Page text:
August 4, 2014

Check out how Ann Aguirre was bullied! Mortal Danger Blog Tour Stop + Giveaway!



About the Author

Ann Aguirre is a New York Times & USA Today bestselling author with a degree in English Literature; before she began writing full time, she was a clown, a clerk, a voice actress, and a savior of stray kittens, not necessarily in that order. She grew up in a yellow house across from a cornfield, but now she lives in sunny Mexico with her husband, children, and various pets. She likes books, emo music, and action movies. She writes all kinds of genre fiction for adults and teens.


☆ How to find Ann ☆
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About the Book




Edie has been relentlessly bullied, and she’s come to the end of her rope. Mysterious and beautiful boy Kian shows up to make her dreams come true. That is, if she signs an agreement with him and his magical faction. She’s skeptical, but decides she has nothing to lose. Her desire for revenge against her bullies outweighs everything. And she knows exactly what she wants from Kian.

Over the summer he makes her beautiful, transforms her. She’ll be able to slip into the crowd that devastated her life. She’ll destroy them from the inside. As it all unfolds, Edie learns more about Kian’s world and what it is their agreement requires. His world is a dark world, filled with cold and harsh people. Like Edie, Kian has a dark past and she wants so badly to trust him completely, but something’s standing in her way.

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It’s not okay to be different in a small, Midwestern town.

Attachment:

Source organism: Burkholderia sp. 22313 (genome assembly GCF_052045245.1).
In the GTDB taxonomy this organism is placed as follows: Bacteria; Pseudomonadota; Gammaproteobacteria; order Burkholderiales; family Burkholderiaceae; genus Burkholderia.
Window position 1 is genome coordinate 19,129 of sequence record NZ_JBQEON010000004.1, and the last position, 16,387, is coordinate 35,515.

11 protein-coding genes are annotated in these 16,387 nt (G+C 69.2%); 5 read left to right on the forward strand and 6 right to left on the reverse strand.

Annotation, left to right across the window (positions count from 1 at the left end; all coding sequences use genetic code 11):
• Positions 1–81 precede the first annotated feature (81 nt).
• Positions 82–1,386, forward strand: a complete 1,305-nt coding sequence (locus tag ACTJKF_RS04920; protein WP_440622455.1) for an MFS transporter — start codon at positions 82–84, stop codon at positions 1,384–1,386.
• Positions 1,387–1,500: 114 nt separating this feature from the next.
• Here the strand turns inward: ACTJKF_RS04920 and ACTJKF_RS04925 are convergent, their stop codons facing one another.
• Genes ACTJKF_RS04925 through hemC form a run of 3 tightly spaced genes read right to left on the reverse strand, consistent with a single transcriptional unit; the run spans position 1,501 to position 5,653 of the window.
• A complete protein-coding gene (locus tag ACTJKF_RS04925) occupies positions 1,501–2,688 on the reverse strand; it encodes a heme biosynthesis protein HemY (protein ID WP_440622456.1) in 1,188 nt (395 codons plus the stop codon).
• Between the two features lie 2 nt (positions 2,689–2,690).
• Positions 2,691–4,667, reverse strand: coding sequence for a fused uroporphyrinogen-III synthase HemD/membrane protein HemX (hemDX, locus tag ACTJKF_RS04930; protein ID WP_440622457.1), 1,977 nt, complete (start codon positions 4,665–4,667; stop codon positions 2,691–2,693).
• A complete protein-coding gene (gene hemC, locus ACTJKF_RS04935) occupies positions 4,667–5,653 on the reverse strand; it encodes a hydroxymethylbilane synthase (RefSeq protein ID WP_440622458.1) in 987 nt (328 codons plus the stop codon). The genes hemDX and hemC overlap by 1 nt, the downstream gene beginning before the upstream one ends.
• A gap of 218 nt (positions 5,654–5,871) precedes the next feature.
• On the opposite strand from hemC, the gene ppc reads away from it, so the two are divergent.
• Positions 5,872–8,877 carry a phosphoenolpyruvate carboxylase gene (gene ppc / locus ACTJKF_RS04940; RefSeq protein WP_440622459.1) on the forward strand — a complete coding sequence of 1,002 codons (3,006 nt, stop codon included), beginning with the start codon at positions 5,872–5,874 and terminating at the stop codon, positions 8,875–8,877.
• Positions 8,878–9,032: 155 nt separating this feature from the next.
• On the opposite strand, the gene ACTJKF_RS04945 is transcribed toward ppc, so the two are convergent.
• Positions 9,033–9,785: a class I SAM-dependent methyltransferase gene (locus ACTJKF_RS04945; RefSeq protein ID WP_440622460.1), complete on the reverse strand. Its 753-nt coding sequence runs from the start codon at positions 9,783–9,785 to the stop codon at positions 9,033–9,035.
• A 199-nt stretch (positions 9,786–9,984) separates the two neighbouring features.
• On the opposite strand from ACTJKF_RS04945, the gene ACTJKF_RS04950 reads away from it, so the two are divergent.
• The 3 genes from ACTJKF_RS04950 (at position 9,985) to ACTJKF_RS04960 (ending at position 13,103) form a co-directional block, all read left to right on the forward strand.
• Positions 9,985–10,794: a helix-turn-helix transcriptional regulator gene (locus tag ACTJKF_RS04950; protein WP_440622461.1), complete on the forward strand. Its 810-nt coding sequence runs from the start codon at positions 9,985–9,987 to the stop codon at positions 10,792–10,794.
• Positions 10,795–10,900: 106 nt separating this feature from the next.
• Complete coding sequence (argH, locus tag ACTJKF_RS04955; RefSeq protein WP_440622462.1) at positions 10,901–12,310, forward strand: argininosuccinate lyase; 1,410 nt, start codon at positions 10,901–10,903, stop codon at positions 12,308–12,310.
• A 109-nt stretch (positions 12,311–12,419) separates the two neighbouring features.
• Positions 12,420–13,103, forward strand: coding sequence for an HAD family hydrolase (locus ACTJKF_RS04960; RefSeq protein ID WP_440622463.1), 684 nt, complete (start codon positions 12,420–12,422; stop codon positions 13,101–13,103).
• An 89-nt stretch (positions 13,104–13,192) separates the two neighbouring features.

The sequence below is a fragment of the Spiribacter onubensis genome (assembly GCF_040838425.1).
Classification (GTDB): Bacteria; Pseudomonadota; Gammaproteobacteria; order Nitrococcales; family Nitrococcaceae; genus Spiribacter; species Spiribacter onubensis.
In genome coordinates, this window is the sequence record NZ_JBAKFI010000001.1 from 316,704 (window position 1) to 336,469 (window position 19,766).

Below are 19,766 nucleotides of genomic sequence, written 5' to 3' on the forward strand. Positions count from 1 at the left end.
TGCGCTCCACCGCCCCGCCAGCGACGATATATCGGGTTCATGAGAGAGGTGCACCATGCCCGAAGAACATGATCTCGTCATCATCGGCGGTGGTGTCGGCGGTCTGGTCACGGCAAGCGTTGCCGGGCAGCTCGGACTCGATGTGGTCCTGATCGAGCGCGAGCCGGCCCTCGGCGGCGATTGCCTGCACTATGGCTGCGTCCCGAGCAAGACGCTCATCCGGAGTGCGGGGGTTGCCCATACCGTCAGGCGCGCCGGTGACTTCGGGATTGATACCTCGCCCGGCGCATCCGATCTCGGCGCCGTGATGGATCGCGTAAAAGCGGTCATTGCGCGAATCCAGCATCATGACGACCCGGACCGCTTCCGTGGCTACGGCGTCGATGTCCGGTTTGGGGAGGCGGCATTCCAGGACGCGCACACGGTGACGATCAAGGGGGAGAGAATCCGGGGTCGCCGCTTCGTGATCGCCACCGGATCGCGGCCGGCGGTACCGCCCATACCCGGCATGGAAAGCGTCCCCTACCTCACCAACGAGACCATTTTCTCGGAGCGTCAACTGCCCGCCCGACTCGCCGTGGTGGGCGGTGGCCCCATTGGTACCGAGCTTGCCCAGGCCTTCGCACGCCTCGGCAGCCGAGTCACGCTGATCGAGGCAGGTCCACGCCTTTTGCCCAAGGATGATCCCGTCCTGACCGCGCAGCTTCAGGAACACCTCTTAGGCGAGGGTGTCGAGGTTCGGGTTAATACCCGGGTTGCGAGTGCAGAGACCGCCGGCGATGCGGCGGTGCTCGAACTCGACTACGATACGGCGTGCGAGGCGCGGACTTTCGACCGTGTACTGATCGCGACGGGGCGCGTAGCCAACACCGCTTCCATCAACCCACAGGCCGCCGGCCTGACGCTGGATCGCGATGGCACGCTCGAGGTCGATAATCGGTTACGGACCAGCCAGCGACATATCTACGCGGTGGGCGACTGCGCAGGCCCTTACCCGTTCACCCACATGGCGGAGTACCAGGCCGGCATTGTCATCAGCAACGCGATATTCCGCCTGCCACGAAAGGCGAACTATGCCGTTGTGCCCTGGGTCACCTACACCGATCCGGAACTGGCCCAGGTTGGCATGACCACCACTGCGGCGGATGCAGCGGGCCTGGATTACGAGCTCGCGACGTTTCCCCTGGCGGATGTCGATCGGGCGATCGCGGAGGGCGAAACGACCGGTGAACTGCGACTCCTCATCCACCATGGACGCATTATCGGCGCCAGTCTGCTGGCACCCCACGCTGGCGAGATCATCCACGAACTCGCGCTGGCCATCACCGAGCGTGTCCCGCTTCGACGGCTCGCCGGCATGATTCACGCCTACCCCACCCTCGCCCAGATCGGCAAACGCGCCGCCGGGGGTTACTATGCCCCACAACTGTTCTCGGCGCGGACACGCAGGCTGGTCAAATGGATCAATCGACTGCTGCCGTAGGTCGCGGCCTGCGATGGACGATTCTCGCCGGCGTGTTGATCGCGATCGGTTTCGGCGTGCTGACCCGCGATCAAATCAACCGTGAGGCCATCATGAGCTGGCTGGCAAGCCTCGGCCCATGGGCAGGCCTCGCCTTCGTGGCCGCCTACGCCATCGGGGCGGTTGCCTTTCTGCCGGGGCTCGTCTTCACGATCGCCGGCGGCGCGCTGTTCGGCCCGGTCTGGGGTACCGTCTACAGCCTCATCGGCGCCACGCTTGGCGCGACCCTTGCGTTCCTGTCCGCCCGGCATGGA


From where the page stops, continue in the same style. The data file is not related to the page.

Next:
This was true when I was in high school, probably still is.

Early high school wasn’t terrible for me, but the longer it went on, the more obvious it was that I didn’t fit in. Chubby. Bookish. Acerbic wit and sharp tongue that I didn’t always have the empathy to keep quiet. I wasn’t friendless until my senior year. My circle had been getting smaller as more and more people decided I wasn’t cool or that it was better to make fun of me than to hang out. I could write a post just on the way teenagers make each other feel horrible, but I’m sure we already know.

Let’s make this post more personal instead. My senior year, I finally stood up to the few friends I had left because they did a mean thing and I got punished for it. As a result, I had no friends left. By fall of my senior year, I was the invisible girl. Nobody spoke to me or acknowledged me, full shunning. Yes, they had the power to make it happen. I ate in the bathroom alone, like Edie.

On the surface, I seemed fine. Associate editor of the yearbook, Spanish Club, Science Club, National Honor Society, President of Thespians, Debate team. I had all kind of activities under my picture in the yearbook but outside of those school-sponsored extracurriculars I had only my job. I doubt anyone knew how bad I felt. There was no one for me to tell. Like Edie, I wondered if anyone would care if I checked out, and the only reason I didn’t was because I didn’t want to leave a mess for my parents to clean up. Process that for a moment. That’s how thoroughly my self-esteem was destroyed by my peers. I didn’t see myself as a smart, valuable person, for whom my family might conceivably grieve. I saw myself as garbage, rubbish to be hauled away. That’s the impact of bullying—when day after day, you hear that you’re a loser, worthless, ugly, gross, unlovable, awful, horrible. After that, the silence of complete exile is preferable.

By the semester break, I knew I had to get out of that place or I wouldn’t survive. So I contacted the principal and requested to finish afternoon classes on independent study, so I could work more to save for college. He thought the idea was absurd but since I was a good talker, he eventually consented to sign off, if I could get approval from my three afternoon teacher. Then I went and got it done, because I was fighting for my survival. If my principal and teachers hadn’t let me go, I don’t know how I would’ve coped. Like Edie, I might’ve ended up on a bridge.

My last semester of high school, I left at noon. I did homework on my own and took tests in the mornings before school. I worked 36 hours a week, saved for college, though I didn’t really believe I had a future ahead of me. When I graduated, I had a 3.5/4.0 GPA, #11 in my class. Working more, I survived the summer. I hated myself a little less.